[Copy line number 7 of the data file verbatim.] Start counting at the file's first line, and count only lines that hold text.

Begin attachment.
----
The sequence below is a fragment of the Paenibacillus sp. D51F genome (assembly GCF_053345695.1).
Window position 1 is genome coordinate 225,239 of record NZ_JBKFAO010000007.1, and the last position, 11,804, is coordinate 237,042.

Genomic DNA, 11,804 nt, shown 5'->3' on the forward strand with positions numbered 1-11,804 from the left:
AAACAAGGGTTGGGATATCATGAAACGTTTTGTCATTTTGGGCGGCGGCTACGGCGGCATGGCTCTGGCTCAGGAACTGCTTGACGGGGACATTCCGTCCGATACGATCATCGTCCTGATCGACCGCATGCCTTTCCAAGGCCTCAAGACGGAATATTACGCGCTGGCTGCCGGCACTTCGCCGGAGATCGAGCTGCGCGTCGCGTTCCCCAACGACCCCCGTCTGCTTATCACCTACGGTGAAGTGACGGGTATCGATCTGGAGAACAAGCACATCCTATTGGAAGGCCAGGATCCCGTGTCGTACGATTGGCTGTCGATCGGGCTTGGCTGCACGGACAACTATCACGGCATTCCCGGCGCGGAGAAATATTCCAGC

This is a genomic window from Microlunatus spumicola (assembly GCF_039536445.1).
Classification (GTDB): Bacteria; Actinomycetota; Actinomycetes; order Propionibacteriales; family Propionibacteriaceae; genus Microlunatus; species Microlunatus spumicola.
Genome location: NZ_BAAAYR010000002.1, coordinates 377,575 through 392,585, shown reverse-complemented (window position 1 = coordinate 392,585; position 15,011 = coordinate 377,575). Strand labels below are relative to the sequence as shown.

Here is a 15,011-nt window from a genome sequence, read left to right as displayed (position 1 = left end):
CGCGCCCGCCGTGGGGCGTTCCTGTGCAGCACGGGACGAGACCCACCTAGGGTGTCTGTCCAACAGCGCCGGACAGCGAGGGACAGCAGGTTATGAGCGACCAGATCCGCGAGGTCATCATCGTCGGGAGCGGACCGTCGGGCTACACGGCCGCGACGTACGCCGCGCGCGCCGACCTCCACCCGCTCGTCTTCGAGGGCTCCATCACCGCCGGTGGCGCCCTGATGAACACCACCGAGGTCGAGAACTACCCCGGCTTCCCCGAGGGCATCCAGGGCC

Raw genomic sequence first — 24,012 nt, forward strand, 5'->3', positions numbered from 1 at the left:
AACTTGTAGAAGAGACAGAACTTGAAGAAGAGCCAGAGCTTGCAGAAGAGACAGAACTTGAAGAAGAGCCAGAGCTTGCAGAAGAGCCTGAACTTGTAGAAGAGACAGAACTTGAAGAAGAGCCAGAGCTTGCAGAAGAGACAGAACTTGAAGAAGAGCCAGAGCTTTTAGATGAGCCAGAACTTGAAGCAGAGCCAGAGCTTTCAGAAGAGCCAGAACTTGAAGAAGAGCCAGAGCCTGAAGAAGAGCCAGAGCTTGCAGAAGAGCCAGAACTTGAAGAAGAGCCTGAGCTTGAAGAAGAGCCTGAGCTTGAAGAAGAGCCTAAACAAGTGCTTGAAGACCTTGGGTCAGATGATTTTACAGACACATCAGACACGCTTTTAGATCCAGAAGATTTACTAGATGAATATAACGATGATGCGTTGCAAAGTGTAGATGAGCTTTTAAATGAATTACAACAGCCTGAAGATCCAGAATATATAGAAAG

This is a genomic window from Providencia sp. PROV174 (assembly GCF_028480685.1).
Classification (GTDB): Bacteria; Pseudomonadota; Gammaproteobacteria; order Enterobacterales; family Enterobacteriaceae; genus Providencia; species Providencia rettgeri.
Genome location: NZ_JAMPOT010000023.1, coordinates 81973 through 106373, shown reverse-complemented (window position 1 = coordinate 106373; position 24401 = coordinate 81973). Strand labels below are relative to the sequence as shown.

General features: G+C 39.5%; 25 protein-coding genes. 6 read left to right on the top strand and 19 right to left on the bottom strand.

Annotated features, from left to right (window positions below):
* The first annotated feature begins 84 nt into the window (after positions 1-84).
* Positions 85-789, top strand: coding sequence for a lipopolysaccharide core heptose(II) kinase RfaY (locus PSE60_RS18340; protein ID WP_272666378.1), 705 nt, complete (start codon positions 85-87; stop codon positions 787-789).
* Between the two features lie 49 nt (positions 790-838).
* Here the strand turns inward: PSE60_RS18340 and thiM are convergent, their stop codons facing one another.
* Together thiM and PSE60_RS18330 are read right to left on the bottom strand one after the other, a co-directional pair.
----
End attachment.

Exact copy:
Genome location: NZ_BAAAYR010000002.1, coordinates 377,575 through 392,585, shown reverse-complemented (window position 1 = coordinate 392,585; position 15,011 = coordinate 377,575). Strand labels below are relative to the sequence as shown.